The selfless and tenacious animal shelter owner Mina Martinez has come a long way in fighting for the livelihood of herself and the homeless and abused animals of Tokyo. With over 120 animals — including chickens, dogs, cats, reptiles, birds and a pig named Kevin Bacon — all rescued from the streets, animal cafes or hoarders, Martinez gives everything she can to the creatures she loves. She succeeded in overcoming her own battles with mental health and addiction: “I lived the most unhealthy life imaginable,” she says. “Not just for my body, but for my mind as well. I don’t know what made me realize, maybe it was my grandmother dying. I just remember one day realizing I’ve been hurting the people I love, not just myself. So I got my ass up and started training.” 

Meet Martinez and her crew, including Kevin Bacon, in our full interview.

BarbieKana Sasamori

In August 2019, Japanese comedian Barbie posted a photo on Instagram that transformed her career. It propelled her from the realm of TV show comedy skits and into the ranks of body-positive activists, such as comedian and plus-size-friendly fashion-designer Naomi Watanabe and music group CHAI, whose members advocate for body-acceptance through their “NEO-KAWAII”  ethos.

The image that could stir such a change? A photo of Barbie’s torso, bruised and marked because she was unable to find a bra in Japan that fit her body shape and size. “These marks were made by my ill-fitting bra,” Barbie wrote in the post’s caption. “I tried so many bras but none of them fit well, so I’m going to make my own. […] May all boobs stand tall and confident every day!”

Read the full interview as Barbie shares her story of creating her own lingerie line and YouTube channel to promote body positivity and bust Japan’s sex taboos. 

Harumi Nakamura and Miyuki Kato

Labor disparity between women and men has been an ongoing issue for generations. Japan has the third-highest gender pay gap in the OCED (Organization for Economic Co-operation and Development), with women earning 44% less than men while spending five times more time on housework and child care. Female truck drivers Harumi Nakamura and Miyuki Kato say they are not to be mistaken as “gap fillers” in the economy. Far from it, female truckers have stood their ground by excelling at what they do through sheer hard work. As they navigate down Japan’s roads, they are also paving a new one — one without restrictions on their dreams and abilities. “I have an independent position, the sense of freedom is liberating,” Nakamura says. “I don’t believe that certain jobs are for men and that driving a truck is not a woman’s job.”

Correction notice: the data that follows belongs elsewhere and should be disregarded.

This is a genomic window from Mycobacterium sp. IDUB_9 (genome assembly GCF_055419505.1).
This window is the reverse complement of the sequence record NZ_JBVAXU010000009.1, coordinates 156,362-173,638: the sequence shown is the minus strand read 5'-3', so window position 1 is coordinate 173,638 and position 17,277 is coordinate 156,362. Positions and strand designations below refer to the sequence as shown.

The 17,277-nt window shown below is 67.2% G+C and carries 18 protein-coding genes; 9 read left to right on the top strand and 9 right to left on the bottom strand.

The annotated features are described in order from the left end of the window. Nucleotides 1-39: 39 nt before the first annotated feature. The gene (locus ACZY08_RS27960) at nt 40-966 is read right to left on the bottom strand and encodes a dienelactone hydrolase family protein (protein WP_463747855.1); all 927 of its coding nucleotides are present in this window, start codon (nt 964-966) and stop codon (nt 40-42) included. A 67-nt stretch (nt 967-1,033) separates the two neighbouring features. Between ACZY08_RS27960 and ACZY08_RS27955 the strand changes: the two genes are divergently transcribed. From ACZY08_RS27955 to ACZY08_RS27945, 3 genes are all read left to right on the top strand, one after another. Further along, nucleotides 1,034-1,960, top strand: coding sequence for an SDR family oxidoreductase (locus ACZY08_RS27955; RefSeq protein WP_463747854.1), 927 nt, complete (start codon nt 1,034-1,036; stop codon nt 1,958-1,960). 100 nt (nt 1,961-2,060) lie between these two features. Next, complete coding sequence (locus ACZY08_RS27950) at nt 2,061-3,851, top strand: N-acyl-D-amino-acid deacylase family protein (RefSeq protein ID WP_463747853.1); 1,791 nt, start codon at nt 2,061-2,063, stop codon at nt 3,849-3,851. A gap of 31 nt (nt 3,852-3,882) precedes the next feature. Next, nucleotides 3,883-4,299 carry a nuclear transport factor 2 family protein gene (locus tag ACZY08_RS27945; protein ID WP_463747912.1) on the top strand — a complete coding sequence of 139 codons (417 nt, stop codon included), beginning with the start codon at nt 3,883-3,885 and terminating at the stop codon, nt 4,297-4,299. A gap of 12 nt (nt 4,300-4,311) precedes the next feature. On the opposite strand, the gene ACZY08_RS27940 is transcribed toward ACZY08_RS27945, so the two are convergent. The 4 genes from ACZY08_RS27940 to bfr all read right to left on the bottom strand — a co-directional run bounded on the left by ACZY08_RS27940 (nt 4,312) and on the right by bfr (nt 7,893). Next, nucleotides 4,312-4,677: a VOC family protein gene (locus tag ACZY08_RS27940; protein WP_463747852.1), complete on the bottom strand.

Check the full interview with Nakamura and Kato

Darleen Yaya

What started out as finding a way to cover her acne scars and boost her self-confidence, Cameroon-born makeup artist Darlene Yaya is now a pioneer in Japan’s makeup and entertainment industry, having established a makeup business to cater to dark-skinned clients in Japan. “For White and Japanese people, they can come on set and there will be someone there with a kit full of matching foundation, concealers and eyeshadows to do their makeup,” she explains. “However, Black and Brown people are expected to show up on set with their makeup already done, or they’re expected to do it themselves while they’re getting ready,” Metropolis spoke with Yaya about her journey and achievements as a Black female business owner in Tokyo. 

Check out our full interview with Darleen Yaya.